The Girl with the Dragon Tattoo (Graphic Novel) by Denise Mina

Usually, I stay away from modern graphic novels because they tend to be too graphic in their depiction of sex and violence. I belong to the old school of subtlety. Nothing is as powerful as the suggestion of a theme. However, I made an exception this time in the case of Vertigo’s adaptation of Stieg Larsson’s “The Girl with the Dragon Tattoo.”

I have never read the novel version but I saw both the Swedish and Hollywood film adaptations. (I prefer the former.) The story itself is a good mystery which was why I was interested in watching the Daniel Craig film and bought the graphic novel. I want to experience it again and again, not the molestation but the way Mikael Blomkvist went about in his investigation.

The first volume concentrates on Lisbeth Salander which in a sense is just proper since she is the girl with the dragon tattoo. Mina’s storytelling is compact like every panel is essential to the story—and it is. One does not get the feeling that Vertigo is just stretching the story to justify the installment treatment. Manco and Mutti’s illustration is not my style but perfect for the theme. And it is interesting that there is a credit for coloring when the colorists probably took the tattoo concept too seriously and literally as almost every panel is or has black.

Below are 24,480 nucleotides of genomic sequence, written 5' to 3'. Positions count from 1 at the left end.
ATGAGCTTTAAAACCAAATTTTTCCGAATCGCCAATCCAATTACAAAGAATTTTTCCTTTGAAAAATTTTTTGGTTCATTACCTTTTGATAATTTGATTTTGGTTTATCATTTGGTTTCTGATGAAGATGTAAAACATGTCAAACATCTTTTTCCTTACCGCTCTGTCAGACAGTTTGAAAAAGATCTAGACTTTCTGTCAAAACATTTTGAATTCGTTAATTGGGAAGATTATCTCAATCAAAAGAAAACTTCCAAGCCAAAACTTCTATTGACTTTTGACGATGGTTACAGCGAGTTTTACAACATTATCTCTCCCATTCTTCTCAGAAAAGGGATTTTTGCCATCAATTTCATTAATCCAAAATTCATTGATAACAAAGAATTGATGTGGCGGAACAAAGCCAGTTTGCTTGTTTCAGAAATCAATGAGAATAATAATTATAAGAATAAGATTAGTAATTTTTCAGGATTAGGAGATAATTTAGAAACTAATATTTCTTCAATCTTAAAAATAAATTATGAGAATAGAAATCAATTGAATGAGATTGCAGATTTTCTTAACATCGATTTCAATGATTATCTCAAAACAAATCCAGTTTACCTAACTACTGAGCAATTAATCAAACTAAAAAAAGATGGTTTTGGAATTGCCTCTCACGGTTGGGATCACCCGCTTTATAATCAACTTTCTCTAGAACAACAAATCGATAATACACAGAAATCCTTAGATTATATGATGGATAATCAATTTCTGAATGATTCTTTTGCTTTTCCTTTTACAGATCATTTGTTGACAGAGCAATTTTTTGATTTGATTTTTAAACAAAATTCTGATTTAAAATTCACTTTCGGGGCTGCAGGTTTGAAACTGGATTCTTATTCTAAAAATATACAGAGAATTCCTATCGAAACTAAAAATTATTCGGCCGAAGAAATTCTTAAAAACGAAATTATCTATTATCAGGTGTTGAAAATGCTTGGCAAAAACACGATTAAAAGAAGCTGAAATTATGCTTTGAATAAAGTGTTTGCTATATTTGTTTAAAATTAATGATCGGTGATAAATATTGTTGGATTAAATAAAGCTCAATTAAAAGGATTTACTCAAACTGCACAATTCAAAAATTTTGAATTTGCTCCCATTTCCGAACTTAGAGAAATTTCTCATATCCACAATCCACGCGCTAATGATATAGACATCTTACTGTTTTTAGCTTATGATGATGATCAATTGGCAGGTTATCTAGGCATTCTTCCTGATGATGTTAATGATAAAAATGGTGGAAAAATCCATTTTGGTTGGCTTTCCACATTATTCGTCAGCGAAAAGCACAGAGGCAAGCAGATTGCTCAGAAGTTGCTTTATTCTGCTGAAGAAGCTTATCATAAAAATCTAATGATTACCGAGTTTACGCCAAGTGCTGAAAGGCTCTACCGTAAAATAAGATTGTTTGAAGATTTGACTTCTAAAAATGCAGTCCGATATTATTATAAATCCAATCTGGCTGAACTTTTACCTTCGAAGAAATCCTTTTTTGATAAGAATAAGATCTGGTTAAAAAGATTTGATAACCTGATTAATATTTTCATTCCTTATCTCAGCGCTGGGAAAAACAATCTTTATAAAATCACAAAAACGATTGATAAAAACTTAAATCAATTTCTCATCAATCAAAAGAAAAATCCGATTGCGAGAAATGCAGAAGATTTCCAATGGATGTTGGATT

The second volume was kind of a letdown for me.  Part 2 picks up from where it left off. I say “kind of” as it just continues its storytelling without the usual “Previously on…” opening. Gives me the feeling that the original concept for the adaptation is to publish it in one issue. But that’s not what makes it disappointing.

Part 2 felt like a hurried reading like the way soap operas or operatic shows build up a lot of suspense and then just hastily resolve all loose ends because they have run out of time—and logical answers. The investigation came to a quick solution as soon as the two leads meet and go to bed. (The Vanger patriarch should have skipped Blomkvist altogether and hired Lisbeth.) There should have been more suspense build-up where the reader is part of the discovery, not just a passive observer. The explicit panels could have given way to this.

Vertigo teases with the next installment, “The Girl Who Played with Fire” but I think my fire for the graphic adaptation has been doused.


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